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Africa Eager to Increase Its Share of World Trade

Published date:
Wednesday, 08 June 2005

African Union trade ministers meeting in Cairo June 8-9 are eager to increase Africa's share of the growing world market, according to Deputy U.S. Trade Representative (USTR) Peter F. Allgeier, who met with the ministers June 8.

"All of us are committed to using the Doha negotiations to help reverse the trend that has occurred in Africa of a declining share of world trade," Allgeier said from Cairo during a June 8 telephone press conference with reporters in Washington.

"We think that the Doha negotiations can help to reverse that and allow [African countries] to take advantage of the great expansion in trade that has occurred over the last decade and that we expect to continue, and to be a leading factor in countries' economic growth, as it has been over the last decade for the United States and for the world generally," Allgeier said.

Allgeier and USTR senior trade negotiator Dorothy Dwoskin were invited to attend the meeting along with European Union Trade Commissioner Peter Mandelson by Egyptian Minister of Foreign Trade and Industry Rashid Mohamed Rashid, who hosted the African Union trade ministers.

They participated in a discussion on the Doha Development Agenda, "which we were very, very happy to do, to meet with African ministers and to exchange views on how to move the negotiations forward and make them a success for all of the parties," Allgeier said.

The Doha trade talks are the result of a November 2001 declaration of the World Trade Organization's (WTO's) Fourth Ministerial Conference in Doha, Qatar, that mandated negotiations on a range of trade issues.

All of the African Union countries were represented at the Cairo meeting, Allgeier said, either at the ministerial level or at a very high official level. "We had a very good discussion," he said, "and I think that this is helpful to us as we go back to Geneva for the negotiations."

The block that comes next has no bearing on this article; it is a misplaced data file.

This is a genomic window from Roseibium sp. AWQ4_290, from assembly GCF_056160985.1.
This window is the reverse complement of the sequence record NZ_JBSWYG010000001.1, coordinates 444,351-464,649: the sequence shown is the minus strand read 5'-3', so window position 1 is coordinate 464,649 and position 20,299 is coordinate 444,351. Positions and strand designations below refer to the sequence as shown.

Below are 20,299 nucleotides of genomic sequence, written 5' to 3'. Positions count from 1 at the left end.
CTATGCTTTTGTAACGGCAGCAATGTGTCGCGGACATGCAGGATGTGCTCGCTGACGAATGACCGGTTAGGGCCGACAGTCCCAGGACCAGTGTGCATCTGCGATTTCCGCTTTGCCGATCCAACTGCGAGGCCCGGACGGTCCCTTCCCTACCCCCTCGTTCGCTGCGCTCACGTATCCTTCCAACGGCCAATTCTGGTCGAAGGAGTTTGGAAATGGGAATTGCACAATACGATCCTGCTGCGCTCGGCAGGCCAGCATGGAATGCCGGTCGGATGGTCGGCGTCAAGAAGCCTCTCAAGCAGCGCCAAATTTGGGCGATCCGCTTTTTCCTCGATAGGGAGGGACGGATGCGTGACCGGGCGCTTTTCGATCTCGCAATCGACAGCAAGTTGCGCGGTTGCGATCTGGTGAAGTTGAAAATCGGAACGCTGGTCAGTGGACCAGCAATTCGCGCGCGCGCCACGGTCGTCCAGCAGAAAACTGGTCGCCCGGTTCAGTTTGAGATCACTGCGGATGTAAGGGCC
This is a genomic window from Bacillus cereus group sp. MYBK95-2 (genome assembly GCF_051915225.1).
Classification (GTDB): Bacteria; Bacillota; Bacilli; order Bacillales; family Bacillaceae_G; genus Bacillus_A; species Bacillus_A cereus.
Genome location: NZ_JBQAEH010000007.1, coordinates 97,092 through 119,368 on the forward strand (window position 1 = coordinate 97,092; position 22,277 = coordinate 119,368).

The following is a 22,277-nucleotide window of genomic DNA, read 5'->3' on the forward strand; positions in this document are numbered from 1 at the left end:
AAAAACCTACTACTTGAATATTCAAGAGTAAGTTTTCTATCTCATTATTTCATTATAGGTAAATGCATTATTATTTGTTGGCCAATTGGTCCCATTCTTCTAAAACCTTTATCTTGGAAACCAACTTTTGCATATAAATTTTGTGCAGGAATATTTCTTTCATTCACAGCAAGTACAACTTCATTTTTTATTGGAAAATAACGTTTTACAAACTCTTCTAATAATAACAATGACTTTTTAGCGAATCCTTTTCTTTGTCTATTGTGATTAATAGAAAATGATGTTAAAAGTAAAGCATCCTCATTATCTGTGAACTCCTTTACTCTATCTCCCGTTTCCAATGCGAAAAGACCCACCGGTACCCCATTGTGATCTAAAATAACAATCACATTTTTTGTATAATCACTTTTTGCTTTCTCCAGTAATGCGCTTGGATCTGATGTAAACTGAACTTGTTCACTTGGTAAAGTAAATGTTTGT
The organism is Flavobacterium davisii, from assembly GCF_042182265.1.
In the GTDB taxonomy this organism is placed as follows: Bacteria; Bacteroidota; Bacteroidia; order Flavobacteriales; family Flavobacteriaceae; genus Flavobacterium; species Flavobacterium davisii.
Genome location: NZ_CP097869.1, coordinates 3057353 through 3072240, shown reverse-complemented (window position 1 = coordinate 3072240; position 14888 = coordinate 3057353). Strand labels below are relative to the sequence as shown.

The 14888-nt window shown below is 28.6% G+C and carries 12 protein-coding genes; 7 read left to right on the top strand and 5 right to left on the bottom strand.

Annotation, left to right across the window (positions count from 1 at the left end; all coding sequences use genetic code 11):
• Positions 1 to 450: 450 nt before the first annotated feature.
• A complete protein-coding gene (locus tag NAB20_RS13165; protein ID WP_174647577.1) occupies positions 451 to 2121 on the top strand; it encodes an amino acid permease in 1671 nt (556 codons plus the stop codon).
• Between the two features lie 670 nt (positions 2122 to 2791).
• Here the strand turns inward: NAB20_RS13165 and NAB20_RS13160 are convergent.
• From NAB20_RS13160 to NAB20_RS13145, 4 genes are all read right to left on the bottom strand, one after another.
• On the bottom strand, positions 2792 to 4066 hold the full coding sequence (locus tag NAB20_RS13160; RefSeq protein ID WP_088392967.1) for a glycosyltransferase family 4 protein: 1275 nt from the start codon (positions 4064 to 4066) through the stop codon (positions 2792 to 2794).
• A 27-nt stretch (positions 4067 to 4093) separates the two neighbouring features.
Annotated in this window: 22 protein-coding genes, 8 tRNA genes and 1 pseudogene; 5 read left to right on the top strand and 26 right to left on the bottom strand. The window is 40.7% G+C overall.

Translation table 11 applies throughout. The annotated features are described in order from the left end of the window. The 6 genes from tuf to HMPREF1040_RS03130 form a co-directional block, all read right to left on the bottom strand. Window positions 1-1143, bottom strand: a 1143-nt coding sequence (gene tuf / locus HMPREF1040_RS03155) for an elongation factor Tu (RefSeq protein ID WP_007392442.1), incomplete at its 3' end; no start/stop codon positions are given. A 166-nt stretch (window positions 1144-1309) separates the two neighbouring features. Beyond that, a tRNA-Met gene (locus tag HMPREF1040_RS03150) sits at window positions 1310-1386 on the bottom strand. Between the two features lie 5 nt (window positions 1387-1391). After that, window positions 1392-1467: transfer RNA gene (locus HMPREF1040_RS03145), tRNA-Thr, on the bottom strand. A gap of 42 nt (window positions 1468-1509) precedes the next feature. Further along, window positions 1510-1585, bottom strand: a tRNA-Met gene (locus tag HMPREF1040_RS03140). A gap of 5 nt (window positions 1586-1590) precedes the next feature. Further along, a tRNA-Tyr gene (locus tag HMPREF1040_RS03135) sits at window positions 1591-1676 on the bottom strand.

The U.S. officials also had bilateral meetings with ministers from Egypt, Rwanda, Kenya, and South Africa, as well as Zambia, which is the chair of the 50 least-developed countries of the WTO for 2005, and Senegal, which will host the AGOA (African Growth and Opportunity Act) Forum in July.

When asked if the ministers discussed preferences, Allgeier responded: "We didn't get into details. They're concerned about it. But, I think, as Minister [Mukhisa] Kituyi of Kenya expressed it, we need to find 'a soft landing' for some of these areas of concern about preference erosion, which I think is very positive, because a soft landing, to me, suggests that it's part of a liberalization, and that's what these negotiations are all about.

"So it sounds, at least from his perspective, [as though] he's talking more about transition than opposition to liberalization."

Asked about possible concern among the Africans that textile and apparel production is moving increasingly to Asia -- and if there was any talk about shoring up those industries in Africa -- Allgeier said: "That's where AGOA really comes in [for] these countries, because that gives them the tariff preference that Chinese and other Asians don't have. But clearly there is a lot of concern here that even with that tariff preference, it's difficult to compete with some of the low-cost producers in Asia."

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